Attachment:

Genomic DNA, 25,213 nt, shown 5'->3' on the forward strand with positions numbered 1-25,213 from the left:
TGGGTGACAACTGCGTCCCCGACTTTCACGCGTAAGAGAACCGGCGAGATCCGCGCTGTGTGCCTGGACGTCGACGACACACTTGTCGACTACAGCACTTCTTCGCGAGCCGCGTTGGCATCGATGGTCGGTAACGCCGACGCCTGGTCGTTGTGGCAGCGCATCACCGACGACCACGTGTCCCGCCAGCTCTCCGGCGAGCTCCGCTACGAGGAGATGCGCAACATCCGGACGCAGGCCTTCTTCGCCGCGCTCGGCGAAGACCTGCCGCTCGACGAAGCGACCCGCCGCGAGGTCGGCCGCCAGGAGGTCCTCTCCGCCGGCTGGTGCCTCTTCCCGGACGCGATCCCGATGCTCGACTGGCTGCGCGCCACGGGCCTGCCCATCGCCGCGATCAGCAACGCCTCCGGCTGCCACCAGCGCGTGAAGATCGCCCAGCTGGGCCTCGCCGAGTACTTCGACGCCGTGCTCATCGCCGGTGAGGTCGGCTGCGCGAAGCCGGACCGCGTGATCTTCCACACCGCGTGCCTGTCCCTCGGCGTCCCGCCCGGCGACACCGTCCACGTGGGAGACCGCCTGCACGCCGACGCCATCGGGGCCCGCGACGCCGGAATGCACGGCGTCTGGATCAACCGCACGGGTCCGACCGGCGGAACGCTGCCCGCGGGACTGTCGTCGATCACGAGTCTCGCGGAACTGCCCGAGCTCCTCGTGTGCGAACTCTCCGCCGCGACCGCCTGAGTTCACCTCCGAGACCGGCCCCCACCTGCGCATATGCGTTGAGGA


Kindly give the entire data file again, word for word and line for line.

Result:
Genomic DNA, 25,213 nt, shown 5'->3' on the forward strand with positions numbered 1-25,213 from the left:
TGGGTGACAACTGCGTCCCCGACTTTCACGCGTAAGAGAACCGGCGAGATCCGCGCTGTGTGCCTGGACGTCGACGACACACTTGTCGACTACAGCACTTCTTCGCGAGCCGCGTTGGCATCGATGGTCGGTAACGCCGACGCCTGGTCGTTGTGGCAGCGCATCACCGACGACCACGTGTCCCGCCAGCTCTCCGGCGAGCTCCGCTACGAGGAGATGCGCAACATCCGGACGCAGGCCTTCTTCGCCGCGCTCGGCGAAGACCTGCCGCTCGACGAAGCGACCCGCCGCGAGGTCGGCCGCCAGGAGGTCCTCTCCGCCGGCTGGTGCCTCTTCCCGGACGCGATCCCGATGCTCGACTGGCTGCGCGCCACGGGCCTGCCCATCGCCGCGATCAGCAACGCCTCCGGCTGCCACCAGCGCGTGAAGATCGCCCAGCTGGGCCTCGCCGAGTACTTCGACGCCGTGCTCATCGCCGGTGAGGTCGGCTGCGCGAAGCCGGACCGCGTGATCTTCCACACCGCGTGCCTGTCCCTCGGCGTCCCGCCCGGCGACACCGTCCACGTGGGAGACCGCCTGCACGCCGACGCCATCGGGGCCCGCGACGCCGGAATGCACGGCGTCTGGATCAACCGCACGGGTCCGACCGGCGGAACGCTGCCCGCGGGACTGTCGTCGATCACGAGTCTCGCGGAACTGCCCGAGCTCCTCGTGTGCGAACTCTCCGCCGCGACCGCCTGAGTTCACCTCCGAGACCGGCCCCCACCTGCGCATATGCGTTGAGGA